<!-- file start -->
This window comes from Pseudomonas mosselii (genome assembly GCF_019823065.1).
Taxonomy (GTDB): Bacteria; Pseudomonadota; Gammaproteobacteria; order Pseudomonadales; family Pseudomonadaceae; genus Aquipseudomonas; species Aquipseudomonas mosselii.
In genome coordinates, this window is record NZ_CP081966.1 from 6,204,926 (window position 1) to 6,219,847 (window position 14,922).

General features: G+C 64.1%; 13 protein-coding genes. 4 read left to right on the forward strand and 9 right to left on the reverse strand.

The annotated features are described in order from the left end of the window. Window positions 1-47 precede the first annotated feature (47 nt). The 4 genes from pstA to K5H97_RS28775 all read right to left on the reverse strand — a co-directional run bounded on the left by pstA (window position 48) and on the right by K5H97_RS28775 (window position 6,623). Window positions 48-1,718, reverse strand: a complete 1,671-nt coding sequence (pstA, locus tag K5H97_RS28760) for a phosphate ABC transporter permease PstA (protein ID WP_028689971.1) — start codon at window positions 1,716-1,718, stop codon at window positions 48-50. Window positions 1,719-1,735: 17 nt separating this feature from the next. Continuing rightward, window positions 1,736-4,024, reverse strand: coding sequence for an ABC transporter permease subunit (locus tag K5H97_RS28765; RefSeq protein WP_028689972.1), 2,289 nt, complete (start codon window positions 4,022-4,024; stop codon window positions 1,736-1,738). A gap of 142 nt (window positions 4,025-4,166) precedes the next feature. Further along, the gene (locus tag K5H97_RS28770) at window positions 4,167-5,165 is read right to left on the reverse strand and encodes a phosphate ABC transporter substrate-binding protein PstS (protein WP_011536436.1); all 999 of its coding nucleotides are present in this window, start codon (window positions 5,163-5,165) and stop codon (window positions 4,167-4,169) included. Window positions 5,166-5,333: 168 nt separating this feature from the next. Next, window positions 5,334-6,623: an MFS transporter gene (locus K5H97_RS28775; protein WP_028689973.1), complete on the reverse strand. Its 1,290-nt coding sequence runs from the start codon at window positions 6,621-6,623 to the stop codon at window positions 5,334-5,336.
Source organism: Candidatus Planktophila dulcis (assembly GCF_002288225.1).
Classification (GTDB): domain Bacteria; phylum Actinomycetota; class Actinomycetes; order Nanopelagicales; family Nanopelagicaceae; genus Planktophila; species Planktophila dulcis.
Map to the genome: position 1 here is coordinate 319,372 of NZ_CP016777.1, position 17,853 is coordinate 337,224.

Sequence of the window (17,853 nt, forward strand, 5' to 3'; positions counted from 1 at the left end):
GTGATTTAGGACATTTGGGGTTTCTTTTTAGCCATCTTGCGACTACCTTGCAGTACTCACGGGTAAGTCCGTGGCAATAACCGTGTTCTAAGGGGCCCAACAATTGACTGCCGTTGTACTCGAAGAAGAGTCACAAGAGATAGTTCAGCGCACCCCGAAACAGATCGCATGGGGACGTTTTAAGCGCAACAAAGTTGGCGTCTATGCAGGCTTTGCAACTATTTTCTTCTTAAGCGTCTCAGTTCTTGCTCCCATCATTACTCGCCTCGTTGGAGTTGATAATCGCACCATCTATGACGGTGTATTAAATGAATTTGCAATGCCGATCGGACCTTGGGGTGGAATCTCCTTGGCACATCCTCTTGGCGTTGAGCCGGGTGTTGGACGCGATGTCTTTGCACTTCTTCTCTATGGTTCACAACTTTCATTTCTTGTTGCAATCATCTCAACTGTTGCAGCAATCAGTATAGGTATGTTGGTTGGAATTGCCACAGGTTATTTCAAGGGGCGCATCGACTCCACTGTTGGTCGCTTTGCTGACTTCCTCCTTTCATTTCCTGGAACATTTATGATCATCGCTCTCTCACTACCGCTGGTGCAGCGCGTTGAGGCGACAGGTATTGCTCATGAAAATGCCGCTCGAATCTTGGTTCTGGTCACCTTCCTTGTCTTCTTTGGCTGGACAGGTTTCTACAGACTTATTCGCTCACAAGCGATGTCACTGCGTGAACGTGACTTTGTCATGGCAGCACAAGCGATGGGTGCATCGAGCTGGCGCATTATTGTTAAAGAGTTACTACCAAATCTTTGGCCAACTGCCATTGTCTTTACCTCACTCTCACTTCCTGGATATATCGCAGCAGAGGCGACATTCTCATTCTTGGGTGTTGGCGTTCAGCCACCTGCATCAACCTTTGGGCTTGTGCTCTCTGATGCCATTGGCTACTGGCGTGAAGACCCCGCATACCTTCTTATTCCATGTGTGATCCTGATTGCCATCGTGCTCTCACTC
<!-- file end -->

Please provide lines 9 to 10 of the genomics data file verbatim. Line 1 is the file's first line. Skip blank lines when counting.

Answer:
Sequence of the window (17,853 nt, forward strand, 5' to 3'; positions counted from 1 at the left end):
GTGATTTAGGACATTTGGGGTTTCTTTTTAGCCATCTTGCGACTACCTTGCAGTACTCACGGGTAAGTCCGTGGCAATAACCGTGTTCTAAGGGGCCCAACAATTGACTGCCGTTGTACTCGAAGAAGAGTCACAAGAGATAGTTCAGCGCACCCCGAAACAGATCGCATGGGGACGTTTTAAGCGCAACAAAGTTGGCGTCTATGCAGGCTTTGCAACTATTTTCTTCTTAAGCGTCTCAGTTCTTGCTCCCATCATTACTCGCCTCGTTGGAGTTGATAATCGCACCATCTATGACGGTGTATTAAATGAATTTGCAATGCCGATCGGACCTTGGGGTGGAATCTCCTTGGCACATCCTCTTGGCGTTGAGCCGGGTGTTGGACGCGATGTCTTTGCACTTCTTCTCTATGGTTCACAACTTTCATTTCTTGTTGCAATCATCTCAACTGTTGCAGCAATCAGTATAGGTATGTTGGTTGGAATTGCCACAGGTTATTTCAAGGGGCGCATCGACTCCACTGTTGGTCGCTTTGCTGACTTCCTCCTTTCATTTCCTGGAACATTTATGATCATCGCTCTCTCACTACCGCTGGTGCAGCGCGTTGAGGCGACAGGTATTGCTCATGAAAATGCCGCTCGAATCTTGGTTCTGGTCACCTTCCTTGTCTTCTTTGGCTGGACAGGTTTCTACAGACTTATTCGCTCACAAGCGATGTCACTGCGTGAACGTGACTTTGTCATGGCAGCACAAGCGATGGGTGCATCGAGCTGGCGCATTATTGTTAAAGAGTTACTACCAAATCTTTGGCCAACTGCCATTGTCTTTACCTCACTCTCACTTCCTGGATATATCGCAGCAGAGGCGACATTCTCATTCTTGGGTGTTGGCGTTCAGCCACCTGCATCAACCTTTGGGCTTGTGCTCTCTGATGCCATTGGCTACTGGCGTGAAGACCCCGCATACCTTCTTATTCCATGTGTGATCCTGATTGCCATCGTGCTCTCACTC